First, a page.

Pierrepoint: The Last Hangman

Timothy Spall fits Mary Stockley with a new fashion accessory.

Timothy Spall fits Mary Stockley with a new fashion accessory.

(IFC) Timothy Spall, Julie Stevenson, Eddie Marsan, Michael Norton, Tobias Menzies, Clive Francis, Claire Keelan. Directed by Adrian Shergold.

An eye for an eye is what the Old Testament recommends in terms of justice. For two thousand years, Western justice has more or less followed this dictate, particularly when it comes to capital crimes. That begs the question; how are the ones charged with exacting judicial vengeance affected by it?

Albert Pierrepoint (Spall) is a grocer in Depression-era Britain. Somewhat shy, he romances Annie (Stevenson), a clerk at a nearby shop and eventually marries her. Times are hard and he has applied to the British Home Office for a position as hangman in order to bring in some extra income. This isn’t a decision come to lightly – he has several other members of the family who have performed this office. As it turns out, Pierrepoint is remarkably efficient, able to move prisoners from cell to noose to corpse in less than a minute. He quickly becomes one of the most sought-after hangmen in Britain because of it.

This efficiency catches the eye of Field Marshall Montgomery (Francis), who is looking for someone to dispense British justice to Nazi war criminals convicted at Nuremberg. Pierrepoint is enlisted and is flown to Germany, where he is given a somewhat deferential Army assistant (Menzies) to help him with the task of executing dozens of Nazis. When he returns home, he discovers that the press has discovered his identity and he is hailed as a national hero, to his amazement.

With the income from his work in Germany he is able to buy a pub and leave the grocery business. At his pub, he meets James “Tish” Corbett (Marsan), a garrulous man who is able to bring Pierrepoint (who he calls “Tosh”) out of his shell. The two often sing duets at the piano, and they become close friends. Tish, who is separated from his wife, has taken up with a mistress (Keelan) who often derides him publically. While Pierrepoint and his wife are less than enthralled with the mistress, they take solace in having a friend who doesn’t treat him like a pariah for his ghoulish sideline.

As the years pass, so do British attitudes towards capital punishment. Once feted as a national hero, now Pierrepoint is reviled as a murderer. At first, Pierrepoint is puzzled and troubled by this change of attitude. However, his own attitude is called into question when he finds his friend Tish in his docket awaiting execution.

Based on a true story of Britain’s most notorious executioner, the film is rather matter-of-fact and even clinical about the executions that Pierrepoint performs. Spall, best known as Peter Pettigrew in the Harry Potter movies, plays Pierrepoint as a meticulous, almost business-like executioner, well-versed in the physics of hanging and able to tell from height and weight exactly how to set the noose in order to kill the convict cleanly and quickly. His performance is exemplary and reminds us that he is one of Britain’s finest actors with a background in Shakespeare and Mike Leigh films before coming to the Potter universe.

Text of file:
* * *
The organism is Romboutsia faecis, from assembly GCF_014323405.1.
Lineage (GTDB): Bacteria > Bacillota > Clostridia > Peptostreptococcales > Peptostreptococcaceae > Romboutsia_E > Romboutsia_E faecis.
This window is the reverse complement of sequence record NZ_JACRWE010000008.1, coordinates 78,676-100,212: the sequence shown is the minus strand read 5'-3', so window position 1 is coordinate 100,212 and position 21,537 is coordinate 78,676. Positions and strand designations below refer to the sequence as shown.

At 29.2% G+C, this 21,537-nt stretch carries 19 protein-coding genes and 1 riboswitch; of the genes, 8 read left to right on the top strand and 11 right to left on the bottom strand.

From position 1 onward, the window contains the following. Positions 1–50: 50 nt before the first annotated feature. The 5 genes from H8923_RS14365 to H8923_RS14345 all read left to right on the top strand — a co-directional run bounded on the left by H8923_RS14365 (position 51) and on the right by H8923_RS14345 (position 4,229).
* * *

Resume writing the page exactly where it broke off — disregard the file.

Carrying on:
It was also a pleasant surprise to see Stevenson, who I became a big fan of in Truly Madly Deeply back onscreen. She often plays a lot of thankless roles and here she makes good use of her onscreen time as Pierrepoint’s supportive wife, who while aware of his sideline, rarely discusses it with him until it becomes an elephant in the room, leading to one of the movie’s more compelling scenes.

Plainly, the filmmakers have an opinion on capital punishment but this is less about the merits of the death penalty and more on how it affects those who carry it out. Pierrepoint is far from a deranged psychopath; he is a civil servant who does his job efficiently and well. The fact that he, his wife and his friend are all so ordinary and average is what gives the movie its odd poignancy.

WHY RENT THIS: Spall performs marvelously in a role that is deceptively bland. Interesting presentation on how capital punishment affects the executioners.

WHY RENT SOMETHING ELSE: The clinical portrayal of hangings might be disturbing to sensitive viewers. The ordinariness of the characters can make for occasional moments of boredom.

FAMILY VALUES: The above-mentioned executions are not for children.

TRIVIAL PURSUIT: The title is a bit misleading. Although Pierrepoint retired in 1964, executions by hanging continued to take place in Britain until 1965.




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